The 2011 Kurt Weill Prize for outstanding scholarship in music theater since 1900, carrying a cash prize of $5,000, has been awarded to Larry Stempel, Professor of Music at Fordham University, for his book Showtime: A History of the Broadway Musical Theater (W.W. Norton, 2010). In this captivating and richly researched critical history, Stempel traces the evolution of musicals from 19th-century minstrel shows and burlesques, through the “golden age” of Show Boat and Oklahoma!, and into the new millennium, examining the works in relation to the larger historical and cultural forces that have shaped the genre. The Prize panel praised Stempel’s “sweeping and comprehensive narrative” for its scope, scholarly detail, and readability, calling it “eye-opening for scholars and general readers alike.”
In addition to the book prize, a $2,000 Kurt Weill Prize for outstanding article has been awarded to David Savran for the chapter entitled “Fascinating Rhythm” in his book Highbrow/Lowdown: Theater, Jazz, and the Making of the New Middle Class (University of Michigan Press, 2009). In the chapter, Savran provides a lucid investigation of how the Gershwins challenged the highbrow/lowbrow divide of the 1920s through their hybrid, category-defying works for the musical stage. Savran is Distinguished Professor of Theatre and Vera Mowry Roberts Chair in American Theatre at the Graduate Center, City University of New York.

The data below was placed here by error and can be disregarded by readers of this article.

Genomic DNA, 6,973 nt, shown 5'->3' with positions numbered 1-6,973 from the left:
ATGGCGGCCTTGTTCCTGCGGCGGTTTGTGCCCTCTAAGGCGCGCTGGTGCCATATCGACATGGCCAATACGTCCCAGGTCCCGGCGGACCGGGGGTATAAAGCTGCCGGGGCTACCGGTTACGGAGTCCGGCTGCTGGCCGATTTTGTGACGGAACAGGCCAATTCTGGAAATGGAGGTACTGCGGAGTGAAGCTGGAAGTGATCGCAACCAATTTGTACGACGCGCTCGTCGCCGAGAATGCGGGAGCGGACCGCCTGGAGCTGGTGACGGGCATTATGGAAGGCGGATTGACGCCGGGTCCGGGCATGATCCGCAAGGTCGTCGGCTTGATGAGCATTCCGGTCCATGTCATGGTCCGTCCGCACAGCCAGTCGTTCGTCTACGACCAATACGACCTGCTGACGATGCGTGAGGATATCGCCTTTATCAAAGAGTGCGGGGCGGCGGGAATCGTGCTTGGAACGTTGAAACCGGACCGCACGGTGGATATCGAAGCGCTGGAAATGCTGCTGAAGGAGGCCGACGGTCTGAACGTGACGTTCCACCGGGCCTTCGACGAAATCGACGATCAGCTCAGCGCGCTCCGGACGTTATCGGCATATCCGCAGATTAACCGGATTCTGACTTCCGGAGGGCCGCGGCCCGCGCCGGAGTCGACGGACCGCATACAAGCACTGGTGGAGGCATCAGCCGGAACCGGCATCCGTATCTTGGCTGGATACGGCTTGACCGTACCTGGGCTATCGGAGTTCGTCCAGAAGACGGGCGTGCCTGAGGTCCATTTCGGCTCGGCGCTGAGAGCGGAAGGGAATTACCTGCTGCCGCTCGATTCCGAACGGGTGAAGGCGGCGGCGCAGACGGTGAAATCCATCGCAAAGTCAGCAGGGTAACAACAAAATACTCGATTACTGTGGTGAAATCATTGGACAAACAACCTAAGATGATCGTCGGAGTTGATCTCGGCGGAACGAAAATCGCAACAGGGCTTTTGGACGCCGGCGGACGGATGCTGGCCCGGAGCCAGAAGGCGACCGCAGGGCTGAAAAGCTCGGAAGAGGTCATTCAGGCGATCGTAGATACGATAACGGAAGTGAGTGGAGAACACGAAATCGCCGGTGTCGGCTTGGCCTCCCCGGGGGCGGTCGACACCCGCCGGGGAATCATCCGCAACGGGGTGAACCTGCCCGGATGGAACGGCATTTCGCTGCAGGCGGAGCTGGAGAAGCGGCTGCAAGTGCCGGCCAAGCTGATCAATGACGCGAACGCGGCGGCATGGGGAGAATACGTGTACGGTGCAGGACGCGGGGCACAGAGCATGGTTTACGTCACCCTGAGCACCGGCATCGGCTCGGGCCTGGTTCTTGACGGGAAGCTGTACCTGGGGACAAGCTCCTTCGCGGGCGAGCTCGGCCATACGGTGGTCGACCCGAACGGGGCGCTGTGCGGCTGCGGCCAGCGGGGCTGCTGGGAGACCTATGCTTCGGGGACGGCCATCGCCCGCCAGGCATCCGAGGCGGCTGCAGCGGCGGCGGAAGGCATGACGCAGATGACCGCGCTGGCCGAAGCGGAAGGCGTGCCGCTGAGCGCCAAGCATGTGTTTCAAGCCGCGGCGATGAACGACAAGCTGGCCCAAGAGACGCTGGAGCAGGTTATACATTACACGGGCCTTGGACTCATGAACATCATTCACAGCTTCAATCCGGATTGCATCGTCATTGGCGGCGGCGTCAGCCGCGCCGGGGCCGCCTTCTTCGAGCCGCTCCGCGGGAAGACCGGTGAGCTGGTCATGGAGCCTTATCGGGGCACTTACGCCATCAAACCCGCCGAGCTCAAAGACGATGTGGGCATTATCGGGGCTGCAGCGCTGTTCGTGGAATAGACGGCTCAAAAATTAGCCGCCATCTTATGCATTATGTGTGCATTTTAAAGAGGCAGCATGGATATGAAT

Awarded biennially by the Kurt Weill Foundation for Music, the Kurt Weill Prize recognizes distinguished scholarship in music theater since 1900, including opera and dance. Books and articles published in 2009-2010 were eligible for the 2011 prize; nominations were reviewed by a panel of music and theater experts.